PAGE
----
Critically endangered lemurs arrive at Belfast Zoo

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By David Hunter

Three critically endangered lemurs have arrived at Belfast Zoo in the latest stage of it's breeding programme.

White-belted ruffed lemurs are found on the island of Madagascar, which boasts more than 100 different species of the animal. 

However the diverse eco systems of Madagascar have become one of the most threatened in the world. 

Belfast Zoo first welcomed the lemur's in 2009, when Wakka and Mianta arrived from Newquay Zoo in Cornwall and Beasancon Zoo in France.

Some research has estimated that if the rate of deforestation in Madagascar continues, lemurs could be extinct within 25 years.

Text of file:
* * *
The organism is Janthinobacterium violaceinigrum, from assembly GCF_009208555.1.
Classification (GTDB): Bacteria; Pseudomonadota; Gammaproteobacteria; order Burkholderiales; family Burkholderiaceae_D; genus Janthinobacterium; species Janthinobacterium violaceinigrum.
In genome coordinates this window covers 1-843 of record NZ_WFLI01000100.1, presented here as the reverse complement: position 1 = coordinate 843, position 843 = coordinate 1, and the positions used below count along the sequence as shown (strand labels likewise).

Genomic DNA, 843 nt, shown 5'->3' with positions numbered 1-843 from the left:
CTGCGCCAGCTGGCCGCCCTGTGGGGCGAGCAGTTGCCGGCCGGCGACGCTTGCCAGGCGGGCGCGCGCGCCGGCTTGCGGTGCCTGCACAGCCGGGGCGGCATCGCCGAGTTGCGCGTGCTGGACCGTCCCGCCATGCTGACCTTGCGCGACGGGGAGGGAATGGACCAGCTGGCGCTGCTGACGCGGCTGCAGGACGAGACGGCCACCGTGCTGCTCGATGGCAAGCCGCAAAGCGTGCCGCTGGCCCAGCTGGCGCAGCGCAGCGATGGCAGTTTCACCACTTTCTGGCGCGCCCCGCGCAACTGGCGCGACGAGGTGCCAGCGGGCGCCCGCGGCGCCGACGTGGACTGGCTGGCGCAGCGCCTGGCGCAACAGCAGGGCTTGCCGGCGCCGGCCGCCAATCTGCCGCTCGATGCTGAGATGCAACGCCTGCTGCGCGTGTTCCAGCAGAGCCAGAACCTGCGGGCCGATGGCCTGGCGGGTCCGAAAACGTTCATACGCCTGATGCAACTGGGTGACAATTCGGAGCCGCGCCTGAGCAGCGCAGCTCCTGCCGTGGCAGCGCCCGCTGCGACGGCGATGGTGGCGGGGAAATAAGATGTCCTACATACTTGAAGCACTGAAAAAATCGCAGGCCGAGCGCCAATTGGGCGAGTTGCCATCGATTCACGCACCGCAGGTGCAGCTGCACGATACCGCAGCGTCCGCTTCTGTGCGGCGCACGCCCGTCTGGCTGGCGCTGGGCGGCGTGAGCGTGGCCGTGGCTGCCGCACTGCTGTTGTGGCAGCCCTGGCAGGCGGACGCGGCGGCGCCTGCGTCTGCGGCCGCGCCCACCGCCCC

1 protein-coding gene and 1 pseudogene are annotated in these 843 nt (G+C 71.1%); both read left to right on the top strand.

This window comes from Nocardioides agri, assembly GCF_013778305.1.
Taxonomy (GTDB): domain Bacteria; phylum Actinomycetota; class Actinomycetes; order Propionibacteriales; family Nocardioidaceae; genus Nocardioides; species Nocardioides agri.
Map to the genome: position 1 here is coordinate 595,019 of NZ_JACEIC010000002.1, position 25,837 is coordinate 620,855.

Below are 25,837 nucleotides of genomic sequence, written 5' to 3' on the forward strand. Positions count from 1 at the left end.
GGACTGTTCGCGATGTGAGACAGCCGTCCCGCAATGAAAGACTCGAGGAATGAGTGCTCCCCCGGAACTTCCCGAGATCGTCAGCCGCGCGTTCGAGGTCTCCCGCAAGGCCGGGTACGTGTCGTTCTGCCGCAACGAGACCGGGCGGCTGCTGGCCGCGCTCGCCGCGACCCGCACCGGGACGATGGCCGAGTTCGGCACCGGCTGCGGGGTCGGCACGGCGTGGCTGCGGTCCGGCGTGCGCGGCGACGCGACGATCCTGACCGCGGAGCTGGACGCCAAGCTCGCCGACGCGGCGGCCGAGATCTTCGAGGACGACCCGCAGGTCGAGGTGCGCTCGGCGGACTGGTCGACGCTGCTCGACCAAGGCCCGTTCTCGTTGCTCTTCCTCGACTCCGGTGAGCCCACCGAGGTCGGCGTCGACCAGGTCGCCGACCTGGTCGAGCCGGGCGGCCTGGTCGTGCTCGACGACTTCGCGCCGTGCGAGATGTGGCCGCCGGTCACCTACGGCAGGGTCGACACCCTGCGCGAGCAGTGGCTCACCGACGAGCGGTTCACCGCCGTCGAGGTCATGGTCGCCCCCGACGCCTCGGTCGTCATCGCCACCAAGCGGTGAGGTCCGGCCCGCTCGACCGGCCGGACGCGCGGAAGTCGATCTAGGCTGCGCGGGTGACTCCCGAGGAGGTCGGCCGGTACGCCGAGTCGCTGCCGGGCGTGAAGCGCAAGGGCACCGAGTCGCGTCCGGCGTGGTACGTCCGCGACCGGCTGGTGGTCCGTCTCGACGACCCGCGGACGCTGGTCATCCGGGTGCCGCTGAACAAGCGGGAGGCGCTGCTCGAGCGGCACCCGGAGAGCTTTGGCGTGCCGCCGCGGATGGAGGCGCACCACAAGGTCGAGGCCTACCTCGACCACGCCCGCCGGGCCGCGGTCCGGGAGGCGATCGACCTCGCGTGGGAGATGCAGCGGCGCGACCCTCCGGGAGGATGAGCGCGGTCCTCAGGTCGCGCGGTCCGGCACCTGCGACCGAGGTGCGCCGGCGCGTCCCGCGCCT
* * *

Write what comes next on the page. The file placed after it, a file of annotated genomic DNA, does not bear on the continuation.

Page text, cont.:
The pair are part of a global breeding programme and have welcomed more than 10 infants since arriving in Northern Ireland. 

Zoo staff now hope that members of the public will help welcome the three latest arrivals.  

Senior keeper, Allan Galway, said “The triplets were born on 7 April 2017.  However, ruffed lemurs are different from other lemur species, as their babies don’t cling to the mother.

"Babies are either carried in their mother’s mouth or left in a safe nest in a nearby tree. 

"The triplets are now becoming more confident and mischievous and are starting to leave the nest to explore their surroundings.

" This has given us the opportunity to discover the sex of the new arrivals, three little females, and we now need the public’s help to name them. "

You can submit suggestions on the zoo website or by completing a form onsite.

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